Scottie Lindsey is having a season unlike any other in Northwestern history

Scottie Lindsey has made remarkable improvements since his sophomore season, and he displayed them in full force Tuesday to explode for a career-high 31 points in Northwestern’s Big Ten opener at Penn State.

The Nittany Lions had no answer for the junior guard, who shot 9-of-14 from the field and led the Wildcats to an 87-77 victory.

“Scottie Lindsey was on fire,” Penn State coach Pat Chambers said after the game. “We put multiple people on him, and he was still able to find the bottom of the basket.”

Lindsey is now averaging 16.1 points, 4.4 rebounds and 3.1 assists with a 119.5 offensive rating and a 55.8 effective field-goal percentage. Quietly, the 6’5″ guard from Hillside, Ill., has increased his assist rate by 40% since last season. With Tuesday’s outburst, he also surpassed the scoring total for his entire sophomore year.

Not a bad step up for a player who was mostly a 3-point specialist his first two seasons.

More impressively, never has a Northwestern player averaged at least 16 points, 4 rebounds and 3 assists for an entire season.

Not John Shurna nor Juice Thompson. Old-timers like Billy McKinney and Jitim Young didn’t do it, either.

If Lindsey keeps this up, not only will he start catching more looks from defenses and audiences alike, but he will also boast one of the best individual seasons in Northwestern history.

With such a season, could Lindsey also join Shurna and Young as the only Northwestern players this millennium to make the All-Big Ten First Team?

It’s plenty early with 17 games left. But with that caveat, let’s take a closer look.

If the season ended today, two players would likely be unanimous All-Big Ten selections: Purdue forward Caleb Swanigan and Wisconsin forward Ethan Happ.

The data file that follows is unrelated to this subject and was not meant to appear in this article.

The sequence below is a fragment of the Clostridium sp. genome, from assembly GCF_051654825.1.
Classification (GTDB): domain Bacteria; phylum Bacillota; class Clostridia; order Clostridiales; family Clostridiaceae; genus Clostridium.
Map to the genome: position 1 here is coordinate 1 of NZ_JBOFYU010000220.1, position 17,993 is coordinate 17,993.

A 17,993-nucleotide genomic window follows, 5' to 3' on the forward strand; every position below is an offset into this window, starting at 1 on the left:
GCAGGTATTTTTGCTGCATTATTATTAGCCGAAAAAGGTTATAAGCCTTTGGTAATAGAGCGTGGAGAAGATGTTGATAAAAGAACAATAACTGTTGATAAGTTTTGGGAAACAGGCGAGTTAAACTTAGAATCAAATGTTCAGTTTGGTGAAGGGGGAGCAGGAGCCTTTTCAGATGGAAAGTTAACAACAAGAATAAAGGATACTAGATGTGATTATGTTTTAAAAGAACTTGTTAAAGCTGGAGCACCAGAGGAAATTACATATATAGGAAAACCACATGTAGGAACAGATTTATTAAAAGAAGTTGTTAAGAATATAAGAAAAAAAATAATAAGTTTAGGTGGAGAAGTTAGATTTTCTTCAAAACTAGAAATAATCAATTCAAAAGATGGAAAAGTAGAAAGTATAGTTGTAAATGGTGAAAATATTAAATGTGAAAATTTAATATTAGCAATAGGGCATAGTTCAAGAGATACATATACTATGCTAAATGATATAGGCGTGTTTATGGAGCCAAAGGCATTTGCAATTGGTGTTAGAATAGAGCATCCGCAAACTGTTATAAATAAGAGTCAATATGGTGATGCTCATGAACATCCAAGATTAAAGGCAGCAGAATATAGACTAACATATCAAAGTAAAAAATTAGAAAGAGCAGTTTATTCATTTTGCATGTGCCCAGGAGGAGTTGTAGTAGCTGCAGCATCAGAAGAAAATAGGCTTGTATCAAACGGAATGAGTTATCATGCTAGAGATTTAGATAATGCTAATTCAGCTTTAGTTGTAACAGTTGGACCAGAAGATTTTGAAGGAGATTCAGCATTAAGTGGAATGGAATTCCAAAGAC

After that, things get murkier.

Wisconsin forward Nigel Hayes, the preseason Big Ten player of the year, has overcome a slow start to post big numbers in December. Iowa guard Peter Jok is leading the conference in scoring and doing so efficiently, but the Hawkeyes are an average to below-average team this year. The same goes for Illinois guard Malcolm Hill, who is averaging 18.6 points. Maryland guard Melo Trimble has been on fire the last three games, but he suffered a poor string of performances previously.

Photo: Northwestern Athletics

Between these four players, Lindsey, Nebraska guard Tai Webster and Indiana products Thomas Bryant James Blackmon Jr., you could take any three guys to fill out your all-conference team and defend your selections without a problem.

But there’s no question Lindsey belongs in the discussion and would be a reasonable choice.

Beyond the numbers, Lindsey’s improvement has been a driving force behind the team’s improvement since last season.

The biggest question for Northwestern entering this season was who junior point guard Bryant McIntosh’s new sidekick would be. Someone had to replace Tre Demps’ team-leading 15.7 points per game.

McIntosh entered the season as Northwestern’s undisputed best player. He most likely still deserves that title, but it’s no longer so clear cut.

McIntosh has turned in several duds this season, shooting better than 40% from the field — not a high benchmark — in just five of 14 games. While McIntosh is still the team’s best distributor, his assist numbers are down and his turnover numbers are up from last season.

Even if McIntosh is still Northwestern’s most talented player, the Wildcats would not be where they are — 12-2 and fiercely competing for their first NCAA Tournament berth ever — without Lindsey’s increased production.

Many analysts thought Northwestern would take a step back this season without Demps and 7-footer Alex Olah. 2017-18 would be the next time the program could compete for a NCAA Tournament bid. Others thought Northwestern would be as good or a bit better than last year and potentially be on the bubble. But no one had Northwestern this firmly in the discussion at this point in the season with a No. 9 seed in the Bracket Matrix. Some bracket projections place the Wildcats as high as a No. 6 seed.

While Lindsey is not as adept as Demps at creating his own shot, he is scoring more than Demps did, and doing so more efficiently while contributing to other areas of the game as well.

Not only has Lindsey answered Northwestern’s biggest question, but he’s done it with a historically good season so far.

Lead photo: Northwestern Athletics

Author: Jesse Kramer

Jesse Kramer is the founder of The Catch and Shoot. He's a graduate of the Medill School of Journalism at Northwestern University. He has had work featured on, College Insider, The Comeback/Awful Announcing, and 247Sports.

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